iPhone testing and bugs
Some 1-1,5 years back, when the iPhone 3G had made such a success in Sweden, to develop apps for it got to be a hot potato in the software development business. Everyone wanted an iPhone app for their product/company, and we were not late to adopt this need and make it happen. Now we are pretty good at developing cocoa apps.
From the testing perspective, I started to look at if testing on iPhone was different from any other software testing. I started off asking a senior app developer about his view on this, and got this answer in an email:
Iphone has very many complete components, which means that the developer doesn’t have to invent the wheel all the time. These complete components are well tested by Apple.
Focus on iPhone app testing should be on the levels of
1. Application logic
2. Verifying that the Apple interface guidelines is followed.
3. Input validation
As a tester, this “easy to develop, easy to test” mentality should in my perspective trigger all bells and whistles as warning signs.
To cut to the point, having this background and tested some of the apps developed by my friends, I want to say that testing iphone apps is nothing different nor creates different kind of bugs than when testing other software. Some of the different type of bugs that can be shown through screenshots is shown here. The number of times I have gotten apps to crash is facts that I actually don’t know, since it happens all the time.
For clarification, the environment is a regular iPhone 3G with the (at the time of any bug/screenshot) latest iOS3 software. I haven’t upgraded to iOS4 yet because of the risk of the phone getting slower than it already is. My dad complained about this just couple of weeks ago after upgrade. Neither have I jailbroken the phone, and I am not a very big consumer of apps, which means that I have a very limited amount of apps on my phone.
The reasons that I point out for the bugs are just guesses from my point, and should be taken like guesses as well =)
Application UI issues
Application UI issues include Tweetdeck where sending a tweet progress bar is shown on top of the tweet search column header. Another UI issue which I have seen in many other apps include that the default(?) error popup message has been left as default without describing the usage error that the user in this case forgot to fill out some mandatory fields.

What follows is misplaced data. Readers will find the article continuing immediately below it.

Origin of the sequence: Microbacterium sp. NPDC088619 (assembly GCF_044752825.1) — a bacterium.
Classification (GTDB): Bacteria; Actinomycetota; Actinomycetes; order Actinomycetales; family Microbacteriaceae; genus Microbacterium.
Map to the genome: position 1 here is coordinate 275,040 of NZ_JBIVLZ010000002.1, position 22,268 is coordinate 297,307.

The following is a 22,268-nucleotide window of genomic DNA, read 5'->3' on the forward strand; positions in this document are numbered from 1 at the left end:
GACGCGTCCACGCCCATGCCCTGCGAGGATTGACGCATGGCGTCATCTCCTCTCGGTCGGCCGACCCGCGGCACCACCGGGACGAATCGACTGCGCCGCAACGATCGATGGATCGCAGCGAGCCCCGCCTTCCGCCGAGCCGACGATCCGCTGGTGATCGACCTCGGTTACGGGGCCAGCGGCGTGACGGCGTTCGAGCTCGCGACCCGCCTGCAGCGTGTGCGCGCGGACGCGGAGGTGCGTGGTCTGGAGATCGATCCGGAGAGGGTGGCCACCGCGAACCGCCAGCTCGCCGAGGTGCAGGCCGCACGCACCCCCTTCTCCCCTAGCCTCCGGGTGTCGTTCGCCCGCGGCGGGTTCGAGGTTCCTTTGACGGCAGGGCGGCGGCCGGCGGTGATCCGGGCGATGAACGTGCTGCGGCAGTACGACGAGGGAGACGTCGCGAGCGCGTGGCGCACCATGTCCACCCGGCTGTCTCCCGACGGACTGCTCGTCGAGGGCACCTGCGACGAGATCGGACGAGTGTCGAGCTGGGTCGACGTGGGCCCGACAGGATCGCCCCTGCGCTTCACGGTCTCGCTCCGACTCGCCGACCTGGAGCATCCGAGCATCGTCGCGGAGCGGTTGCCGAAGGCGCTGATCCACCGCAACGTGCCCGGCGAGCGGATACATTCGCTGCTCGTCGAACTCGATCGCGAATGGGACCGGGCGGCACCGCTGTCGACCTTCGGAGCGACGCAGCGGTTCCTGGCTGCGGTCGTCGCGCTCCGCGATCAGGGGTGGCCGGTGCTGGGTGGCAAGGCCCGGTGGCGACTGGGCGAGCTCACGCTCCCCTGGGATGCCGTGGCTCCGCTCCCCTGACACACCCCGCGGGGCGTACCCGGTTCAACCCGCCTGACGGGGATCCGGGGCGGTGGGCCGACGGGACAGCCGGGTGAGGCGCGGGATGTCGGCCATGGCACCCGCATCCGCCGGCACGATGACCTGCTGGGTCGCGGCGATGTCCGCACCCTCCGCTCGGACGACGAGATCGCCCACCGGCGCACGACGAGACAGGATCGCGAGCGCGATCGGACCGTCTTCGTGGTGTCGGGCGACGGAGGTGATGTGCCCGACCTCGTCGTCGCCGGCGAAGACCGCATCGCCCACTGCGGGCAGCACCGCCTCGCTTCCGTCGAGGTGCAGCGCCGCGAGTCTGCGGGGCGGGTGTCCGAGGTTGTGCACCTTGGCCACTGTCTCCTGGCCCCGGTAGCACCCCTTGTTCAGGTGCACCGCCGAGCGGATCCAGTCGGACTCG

I am actually not sure if these logic issues should be on client or server side, but my guess is that its client side. The question here is if its a coincidence that two different apps encounter null as profile name when looking at the profile pages. A wild guess is that they both use the same kind of ”complete components” in development.
Very often you need to serve your client app with data from a server. Having incorrect or inconsistent data creates these kind of issues. Like when I use this app for showing when the tram leaves my location. You might expect that the data source is the same for both iphone client and monitor at the station. But comparing them showed clearly that this was not the case.
Showing a wordpress site with an embedded picture within the tweetdeck UI looks more challenging than you might think of. Maybe CSS issues on the server side?
If we take a look beyond the 3rd party apps from app store, I also want to highlight some native apps. I have actually no clue why my alarm time disappears sometimes, but it does quite often. It could be noted that it has nothing to do with the modules that carry out screenshots. Gut feeling says that it has something to do with having many alarms in the list.
Also App store reveals that there are humans behind all this. Not thinking of the text length when listing the ”Top paid iPhone apps” is of course not a very serious bug, but there is a lot of trust to be lost from sceptical customers that are just about to open their wallet for getting their first paid app.
So with a background of a software tester, I would like to state that testing iPhone/iPad software is no different than testing other software. Take into account that my most recent experiences come from testing large enterprise systems integrated with each others. Software is software, and it is programmed by humans.